Court rules Dutch Gaming Authority rightly fined offshore casinos

The District Court in the Hague, Netherlands has supported the country’s independent gambling regulation body and its decision to impose fines against several offshore online casino operators.

Dutch Gaming Authority fines upheld in Netherlands High CourtOn July 13, the court ruled in favour of the Dutch Gaming Authority or Kansspelautoriteit (KSA)’s decision to impose a €180k fine against Co-Gaming Limited (formerly ComeOn Europe) and a €150k fine against Mansion Online Casino Ltd. in 2015 for accepting bets from Dutch players without prior authorisation from the KSA, believing they are empowered to act against such sites.

Co-Gaming Limited is licensed by the Malta Gaming Authority and Mansion Online Casino Ltd. is licensed by the Gibraltar Gaming and Betting Association, but offshore regulated gambling sites along with local operators cannot legally do business with Dutch residents under current laws.

Both companies have reportedly paid the financial penalties, but opted to appeal their cases to the District Court – their only option for appeal from here is to take the case to the Netherlands Council of State.

“The Gaming Authority is pleased that the court based its policy to address these providers in the interests of the consumer,” read the KSA’s official press statement.

The KSA was first founded in April 2012 as an independent regulatory authority for the Netherlands, responsible for issuing licences and enforcing Dutch online gambling laws.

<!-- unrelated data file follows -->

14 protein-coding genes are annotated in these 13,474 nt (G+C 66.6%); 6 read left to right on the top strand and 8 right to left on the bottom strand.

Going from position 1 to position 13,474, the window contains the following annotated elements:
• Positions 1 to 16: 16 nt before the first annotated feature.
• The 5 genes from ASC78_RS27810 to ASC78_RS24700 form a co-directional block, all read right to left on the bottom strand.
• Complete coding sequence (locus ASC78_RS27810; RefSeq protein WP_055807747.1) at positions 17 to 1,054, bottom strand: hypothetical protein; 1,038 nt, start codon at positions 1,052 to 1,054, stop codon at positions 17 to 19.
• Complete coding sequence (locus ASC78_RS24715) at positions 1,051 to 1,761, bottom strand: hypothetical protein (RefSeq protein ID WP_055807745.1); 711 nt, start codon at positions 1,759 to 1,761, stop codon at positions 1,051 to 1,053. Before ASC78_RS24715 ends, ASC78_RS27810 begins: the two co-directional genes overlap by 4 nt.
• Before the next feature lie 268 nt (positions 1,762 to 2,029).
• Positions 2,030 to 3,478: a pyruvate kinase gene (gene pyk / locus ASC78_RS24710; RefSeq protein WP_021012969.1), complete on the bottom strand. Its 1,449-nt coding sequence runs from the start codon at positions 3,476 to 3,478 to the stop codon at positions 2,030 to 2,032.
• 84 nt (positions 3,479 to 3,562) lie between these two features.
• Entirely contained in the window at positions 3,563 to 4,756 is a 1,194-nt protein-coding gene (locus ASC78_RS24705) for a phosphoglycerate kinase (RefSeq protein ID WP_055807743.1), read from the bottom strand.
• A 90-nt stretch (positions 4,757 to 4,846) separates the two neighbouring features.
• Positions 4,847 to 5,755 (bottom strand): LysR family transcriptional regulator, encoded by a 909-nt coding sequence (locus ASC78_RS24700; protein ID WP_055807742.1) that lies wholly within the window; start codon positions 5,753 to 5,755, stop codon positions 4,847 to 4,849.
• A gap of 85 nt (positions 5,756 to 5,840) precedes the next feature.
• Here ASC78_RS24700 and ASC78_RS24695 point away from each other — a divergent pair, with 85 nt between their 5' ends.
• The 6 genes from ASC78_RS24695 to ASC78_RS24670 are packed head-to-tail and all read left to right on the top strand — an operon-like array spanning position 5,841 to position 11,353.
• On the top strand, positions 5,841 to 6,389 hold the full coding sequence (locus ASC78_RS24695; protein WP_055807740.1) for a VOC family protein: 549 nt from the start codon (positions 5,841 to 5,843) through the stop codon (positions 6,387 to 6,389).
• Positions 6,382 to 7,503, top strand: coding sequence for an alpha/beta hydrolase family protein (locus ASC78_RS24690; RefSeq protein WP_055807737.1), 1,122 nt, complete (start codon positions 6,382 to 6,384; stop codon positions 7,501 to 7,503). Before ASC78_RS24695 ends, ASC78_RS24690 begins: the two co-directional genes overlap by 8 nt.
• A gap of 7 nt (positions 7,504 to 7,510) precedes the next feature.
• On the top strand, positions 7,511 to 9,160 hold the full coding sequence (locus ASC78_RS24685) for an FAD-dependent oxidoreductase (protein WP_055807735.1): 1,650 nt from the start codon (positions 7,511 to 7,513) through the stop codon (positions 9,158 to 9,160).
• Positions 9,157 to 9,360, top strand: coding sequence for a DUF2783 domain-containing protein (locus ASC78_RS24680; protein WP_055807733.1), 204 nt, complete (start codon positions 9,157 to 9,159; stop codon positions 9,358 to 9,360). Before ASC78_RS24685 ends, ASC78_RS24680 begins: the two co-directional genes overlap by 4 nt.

The group has been very busy ramping up its enforcement action against several local and offshore Internet gambling venues since its increased responsibilities following the passing of the Netherlands Remote Gaming Bill in 2016, which will allow the regulatory group to license and regulate online casino operators based both nationally and offshore.

Its offshore casino licensing duties is expected to commence sometime in early 2018, once further regulatory reforms for the Remote Gaming Bill are passed before the Senate (Eerste Kamer) of the Dutch Parliament.

The Remote Gaming Bill imposes a 29 per cent tax on both online and land-based gambling revenue, an additional 1.5 per cent tax to fund (KSA) operations, and 0.5 per cent for problem gambling programs, and removed the KSA’s previous ability to block unauthorised gambling sites domains.

The bill also prohibits Dutch land-based gambling operators from using their existing player databases to market their online sites, so newly licensed operators won’t be fighting against a local iGaming monopoly once the remote gaming market truly opens.

The Kansspelautoriteit has previously reported over 100 European-based online casino operators wished to enter Netherland’s gaming market as officially licensed gambling sites.

Swedish-based operator Betsson has recently re-opened formal complaints about the regulator with the European Commission, requesting that disciplinary action take place due to the KSA’s overly strict handling fining of offshore casinos licensed in other EU member states, but after the rulings against Co-Gaming Limited and Mansion Online Ltd, it might not be a fight they will win.

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